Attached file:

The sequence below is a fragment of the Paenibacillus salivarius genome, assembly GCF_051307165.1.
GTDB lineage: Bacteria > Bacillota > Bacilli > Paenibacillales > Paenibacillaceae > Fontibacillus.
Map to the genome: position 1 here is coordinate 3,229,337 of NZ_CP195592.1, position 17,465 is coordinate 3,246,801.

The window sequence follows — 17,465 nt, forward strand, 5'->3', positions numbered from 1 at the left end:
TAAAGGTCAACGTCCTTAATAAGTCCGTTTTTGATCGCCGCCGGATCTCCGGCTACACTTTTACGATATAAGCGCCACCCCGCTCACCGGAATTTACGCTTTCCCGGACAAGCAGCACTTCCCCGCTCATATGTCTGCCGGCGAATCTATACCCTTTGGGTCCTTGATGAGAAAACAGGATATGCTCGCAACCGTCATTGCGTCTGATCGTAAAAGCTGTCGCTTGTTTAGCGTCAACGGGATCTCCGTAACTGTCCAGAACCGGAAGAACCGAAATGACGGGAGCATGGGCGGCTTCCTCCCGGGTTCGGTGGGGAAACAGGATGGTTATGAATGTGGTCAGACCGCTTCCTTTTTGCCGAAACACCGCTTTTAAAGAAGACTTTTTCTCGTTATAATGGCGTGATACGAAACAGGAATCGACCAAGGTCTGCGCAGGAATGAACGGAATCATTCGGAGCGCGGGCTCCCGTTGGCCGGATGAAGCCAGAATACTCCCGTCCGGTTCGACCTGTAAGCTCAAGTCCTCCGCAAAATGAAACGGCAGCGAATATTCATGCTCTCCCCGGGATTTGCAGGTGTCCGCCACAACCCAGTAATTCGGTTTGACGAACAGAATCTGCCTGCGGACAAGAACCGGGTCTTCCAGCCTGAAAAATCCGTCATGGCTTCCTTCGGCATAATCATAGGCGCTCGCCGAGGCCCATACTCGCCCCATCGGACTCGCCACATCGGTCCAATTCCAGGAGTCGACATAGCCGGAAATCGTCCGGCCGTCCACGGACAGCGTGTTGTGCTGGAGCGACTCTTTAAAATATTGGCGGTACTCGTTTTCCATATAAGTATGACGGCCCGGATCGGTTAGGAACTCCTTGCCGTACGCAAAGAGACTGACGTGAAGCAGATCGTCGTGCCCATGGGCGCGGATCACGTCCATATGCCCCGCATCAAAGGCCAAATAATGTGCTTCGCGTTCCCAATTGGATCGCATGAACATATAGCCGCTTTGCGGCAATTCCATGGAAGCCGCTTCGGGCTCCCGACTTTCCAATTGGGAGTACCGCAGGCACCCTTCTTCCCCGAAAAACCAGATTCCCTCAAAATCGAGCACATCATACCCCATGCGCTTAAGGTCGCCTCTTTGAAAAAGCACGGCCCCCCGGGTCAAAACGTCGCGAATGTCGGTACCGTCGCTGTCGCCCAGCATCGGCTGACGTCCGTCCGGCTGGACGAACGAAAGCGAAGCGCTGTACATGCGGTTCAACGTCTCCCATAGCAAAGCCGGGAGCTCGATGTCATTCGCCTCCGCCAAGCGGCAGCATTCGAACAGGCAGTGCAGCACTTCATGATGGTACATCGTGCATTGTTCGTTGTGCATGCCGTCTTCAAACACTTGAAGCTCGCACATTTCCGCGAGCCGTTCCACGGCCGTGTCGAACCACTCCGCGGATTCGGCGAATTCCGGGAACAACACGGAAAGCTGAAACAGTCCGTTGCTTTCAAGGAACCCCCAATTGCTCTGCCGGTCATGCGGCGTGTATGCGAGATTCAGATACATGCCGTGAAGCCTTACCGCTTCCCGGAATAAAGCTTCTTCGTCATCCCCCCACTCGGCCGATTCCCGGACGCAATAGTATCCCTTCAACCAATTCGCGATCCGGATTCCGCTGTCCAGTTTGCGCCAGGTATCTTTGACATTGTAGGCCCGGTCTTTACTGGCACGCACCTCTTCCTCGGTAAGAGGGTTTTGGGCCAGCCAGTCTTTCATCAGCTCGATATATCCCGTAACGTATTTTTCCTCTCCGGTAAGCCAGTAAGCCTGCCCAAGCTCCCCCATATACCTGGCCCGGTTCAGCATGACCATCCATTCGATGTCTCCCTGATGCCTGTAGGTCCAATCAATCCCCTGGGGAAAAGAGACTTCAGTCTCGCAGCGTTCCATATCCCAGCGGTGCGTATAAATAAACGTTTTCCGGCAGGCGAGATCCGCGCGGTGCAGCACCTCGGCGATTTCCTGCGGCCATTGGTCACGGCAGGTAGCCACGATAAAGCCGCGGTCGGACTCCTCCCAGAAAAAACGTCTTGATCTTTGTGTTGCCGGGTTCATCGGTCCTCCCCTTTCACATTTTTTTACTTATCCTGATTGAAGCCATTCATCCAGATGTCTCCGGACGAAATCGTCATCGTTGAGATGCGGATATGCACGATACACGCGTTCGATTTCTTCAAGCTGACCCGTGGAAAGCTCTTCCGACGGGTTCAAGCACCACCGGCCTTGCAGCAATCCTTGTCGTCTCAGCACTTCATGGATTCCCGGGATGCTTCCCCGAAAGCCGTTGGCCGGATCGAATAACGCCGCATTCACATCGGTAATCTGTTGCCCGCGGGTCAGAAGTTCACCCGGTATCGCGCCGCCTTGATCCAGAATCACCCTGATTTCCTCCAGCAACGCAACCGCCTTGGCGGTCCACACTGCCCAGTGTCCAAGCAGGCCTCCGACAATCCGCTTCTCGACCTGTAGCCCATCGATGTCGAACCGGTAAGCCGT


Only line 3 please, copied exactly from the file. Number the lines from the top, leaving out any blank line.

Map to the genome: position 1 here is coordinate 3,229,337 of NZ_CP195592.1, position 17,465 is coordinate 3,246,801.